It would appear that the system is fundamentally designed to exclude.

Naomi Robinson wonders why the process isn’t more simple, clear and easy to complete.

“I organised this meeting as I’ve spoken to a lot of people who are not happy when they hear about what’s planned for the buildings and green spaces in this area – and yet the process for them to air their concerns is very complex. This means that people don’t object and then end up with unsuitable developments on their doorsteps. It’s not a democratic process, it’s not an accessible process and I think the Council is failing its residents, both in its attitude to planning and in the way it fails to engage its residents.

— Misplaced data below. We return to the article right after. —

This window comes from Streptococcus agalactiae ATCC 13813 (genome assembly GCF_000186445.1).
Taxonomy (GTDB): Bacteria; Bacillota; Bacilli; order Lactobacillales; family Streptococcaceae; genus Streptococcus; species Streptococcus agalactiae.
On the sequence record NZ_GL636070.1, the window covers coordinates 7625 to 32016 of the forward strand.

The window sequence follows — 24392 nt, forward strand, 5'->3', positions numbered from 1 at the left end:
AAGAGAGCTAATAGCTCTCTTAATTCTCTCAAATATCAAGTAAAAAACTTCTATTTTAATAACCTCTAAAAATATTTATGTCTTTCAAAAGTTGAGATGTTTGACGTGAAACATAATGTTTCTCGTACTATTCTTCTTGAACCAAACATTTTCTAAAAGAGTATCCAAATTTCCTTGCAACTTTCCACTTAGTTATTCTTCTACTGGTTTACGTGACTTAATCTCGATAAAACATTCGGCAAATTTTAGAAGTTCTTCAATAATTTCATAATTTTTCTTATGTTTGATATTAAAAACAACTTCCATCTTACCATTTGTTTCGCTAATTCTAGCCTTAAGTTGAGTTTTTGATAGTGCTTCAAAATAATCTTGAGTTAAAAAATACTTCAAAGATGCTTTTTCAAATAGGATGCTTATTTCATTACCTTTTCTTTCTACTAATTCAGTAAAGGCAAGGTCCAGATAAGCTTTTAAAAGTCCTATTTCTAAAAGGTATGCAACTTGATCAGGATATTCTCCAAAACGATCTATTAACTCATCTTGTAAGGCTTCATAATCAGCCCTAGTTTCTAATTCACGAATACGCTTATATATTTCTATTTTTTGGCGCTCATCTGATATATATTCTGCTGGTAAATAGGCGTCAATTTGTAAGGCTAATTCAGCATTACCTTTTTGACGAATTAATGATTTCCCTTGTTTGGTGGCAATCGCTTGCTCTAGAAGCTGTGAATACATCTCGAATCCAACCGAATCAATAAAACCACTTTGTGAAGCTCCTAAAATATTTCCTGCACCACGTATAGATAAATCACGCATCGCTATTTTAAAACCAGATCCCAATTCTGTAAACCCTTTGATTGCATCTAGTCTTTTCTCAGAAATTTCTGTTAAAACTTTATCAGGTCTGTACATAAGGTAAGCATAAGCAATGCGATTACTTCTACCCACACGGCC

“Why not have a simple, clear App, where people sign in, say where they live, see where the developments are within certain distances of where they live, say ‘support’ or ‘object’, are asked for their reasons and click ‘submit’? The current system is completely off-putting, filled with jargon… even getting to the form is prohibitive. In this day and age, there are ways to make this process effective and accessible.”

Have you got anything to say about the process from your own experience? It would be interesting to know what you think.

Please feel free to comment below.

Here are some comments on the planning process and the bureaucratic procedure from the people who attended Naomi’s support session.

“The procedure is designed not to inform people. Although the Council have the exhibitions, they’re not well publicised. The system’s not working. They should inform people properly. It’s all ‘planning speak’ – and that’s how they get these things through. There has to be a better way – a more democratic system. The atmosphere of the townscape will be wrecked, destroying aspects of different views.” (Maureen)